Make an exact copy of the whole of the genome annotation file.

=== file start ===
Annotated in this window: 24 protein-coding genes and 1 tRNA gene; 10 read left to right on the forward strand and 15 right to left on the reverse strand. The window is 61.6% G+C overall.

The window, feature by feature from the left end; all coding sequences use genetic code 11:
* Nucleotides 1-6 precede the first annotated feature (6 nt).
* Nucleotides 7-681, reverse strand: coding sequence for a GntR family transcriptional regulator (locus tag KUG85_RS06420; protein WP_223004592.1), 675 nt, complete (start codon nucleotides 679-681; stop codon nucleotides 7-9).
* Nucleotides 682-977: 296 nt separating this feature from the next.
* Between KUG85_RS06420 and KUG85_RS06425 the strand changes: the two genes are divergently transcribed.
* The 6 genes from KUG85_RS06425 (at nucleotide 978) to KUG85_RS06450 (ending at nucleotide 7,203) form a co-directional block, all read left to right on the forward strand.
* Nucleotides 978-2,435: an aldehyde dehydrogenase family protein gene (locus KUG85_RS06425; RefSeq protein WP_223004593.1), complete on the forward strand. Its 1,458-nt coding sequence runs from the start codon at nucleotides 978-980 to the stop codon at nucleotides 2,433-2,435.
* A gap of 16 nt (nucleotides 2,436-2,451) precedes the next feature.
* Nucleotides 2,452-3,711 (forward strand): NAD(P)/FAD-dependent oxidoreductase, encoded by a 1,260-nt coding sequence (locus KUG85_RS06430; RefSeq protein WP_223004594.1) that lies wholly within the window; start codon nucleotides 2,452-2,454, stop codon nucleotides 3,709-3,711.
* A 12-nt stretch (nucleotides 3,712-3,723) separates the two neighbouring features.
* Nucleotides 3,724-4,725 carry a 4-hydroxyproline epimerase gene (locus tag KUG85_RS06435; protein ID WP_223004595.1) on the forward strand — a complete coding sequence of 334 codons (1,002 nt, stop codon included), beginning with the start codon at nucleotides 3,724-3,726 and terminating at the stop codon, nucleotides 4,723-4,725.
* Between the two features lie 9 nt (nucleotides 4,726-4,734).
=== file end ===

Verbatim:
Annotated in this window: 24 protein-coding genes and 1 tRNA gene; 10 read left to right on the forward strand and 15 right to left on the reverse strand. The window is 61.6% G+C overall.

The window, feature by feature from the left end; all coding sequences use genetic code 11:
* Nucleotides 1-6 precede the first annotated feature (6 nt).
* Nucleotides 7-681, reverse strand: coding sequence for a GntR family transcriptional regulator (locus tag KUG85_RS06420; protein WP_223004592.1), 675 nt, complete (start codon nucleotides 679-681; stop codon nucleotides 7-9).
* Nucleotides 682-977: 296 nt separating this feature from the next.
* Between KUG85_RS06420 and KUG85_RS06425 the strand changes: the two genes are divergently transcribed.
* The 6 genes from KUG85_RS06425 (at nucleotide 978) to KUG85_RS06450 (ending at nucleotide 7,203) form a co-directional block, all read left to right on the forward strand.
* Nucleotides 978-2,435: an aldehyde dehydrogenase family protein gene (locus KUG85_RS06425; RefSeq protein WP_223004593.1), complete on the forward strand. Its 1,458-nt coding sequence runs from the start codon at nucleotides 978-980 to the stop codon at nucleotides 2,433-2,435.
* A gap of 16 nt (nucleotides 2,436-2,451) precedes the next feature.
* Nucleotides 2,452-3,711 (forward strand): NAD(P)/FAD-dependent oxidoreductase, encoded by a 1,260-nt coding sequence (locus KUG85_RS06430; RefSeq protein WP_223004594.1) that lies wholly within the window; start codon nucleotides 2,452-2,454, stop codon nucleotides 3,709-3,711.
* A 12-nt stretch (nucleotides 3,712-3,723) separates the two neighbouring features.
* Nucleotides 3,724-4,725 carry a 4-hydroxyproline epimerase gene (locus tag KUG85_RS06435; protein ID WP_223004595.1) on the forward strand — a complete coding sequence of 334 codons (1,002 nt, stop codon included), beginning with the start codon at nucleotides 3,724-3,726 and terminating at the stop codon, nucleotides 4,723-4,725.
* Between the two features lie 9 nt (nucleotides 4,726-4,734).